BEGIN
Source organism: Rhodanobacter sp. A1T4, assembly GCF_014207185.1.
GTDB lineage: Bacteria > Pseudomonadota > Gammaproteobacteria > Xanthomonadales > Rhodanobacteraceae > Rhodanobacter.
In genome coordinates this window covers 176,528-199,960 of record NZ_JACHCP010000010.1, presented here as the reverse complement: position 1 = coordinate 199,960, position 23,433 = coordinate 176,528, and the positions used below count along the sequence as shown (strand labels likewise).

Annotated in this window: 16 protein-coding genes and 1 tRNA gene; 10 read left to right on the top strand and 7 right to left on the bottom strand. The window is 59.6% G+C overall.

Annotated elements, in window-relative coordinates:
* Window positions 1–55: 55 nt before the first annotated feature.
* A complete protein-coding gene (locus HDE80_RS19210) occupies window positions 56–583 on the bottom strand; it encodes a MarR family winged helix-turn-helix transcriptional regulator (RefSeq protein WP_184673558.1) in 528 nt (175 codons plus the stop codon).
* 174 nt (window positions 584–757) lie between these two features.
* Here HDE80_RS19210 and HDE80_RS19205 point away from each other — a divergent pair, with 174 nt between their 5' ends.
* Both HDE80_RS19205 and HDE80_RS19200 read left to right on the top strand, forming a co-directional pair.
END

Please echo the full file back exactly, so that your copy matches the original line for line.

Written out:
Source organism: Rhodanobacter sp. A1T4, assembly GCF_014207185.1.
GTDB lineage: Bacteria > Pseudomonadota > Gammaproteobacteria > Xanthomonadales > Rhodanobacteraceae > Rhodanobacter.
In genome coordinates this window covers 176,528-199,960 of record NZ_JACHCP010000010.1, presented here as the reverse complement: position 1 = coordinate 199,960, position 23,433 = coordinate 176,528, and the positions used below count along the sequence as shown (strand labels likewise).

Annotated in this window: 16 protein-coding genes and 1 tRNA gene; 10 read left to right on the top strand and 7 right to left on the bottom strand. The window is 59.6% G+C overall.

Annotated elements, in window-relative coordinates:
* Window positions 1–55: 55 nt before the first annotated feature.
* A complete protein-coding gene (locus HDE80_RS19210) occupies window positions 56–583 on the bottom strand; it encodes a MarR family winged helix-turn-helix transcriptional regulator (RefSeq protein WP_184673558.1) in 528 nt (175 codons plus the stop codon).
* 174 nt (window positions 584–757) lie between these two features.
* Here HDE80_RS19210 and HDE80_RS19205 point away from each other — a divergent pair, with 174 nt between their 5' ends.
* Both HDE80_RS19205 and HDE80_RS19200 read left to right on the top strand, forming a co-directional pair.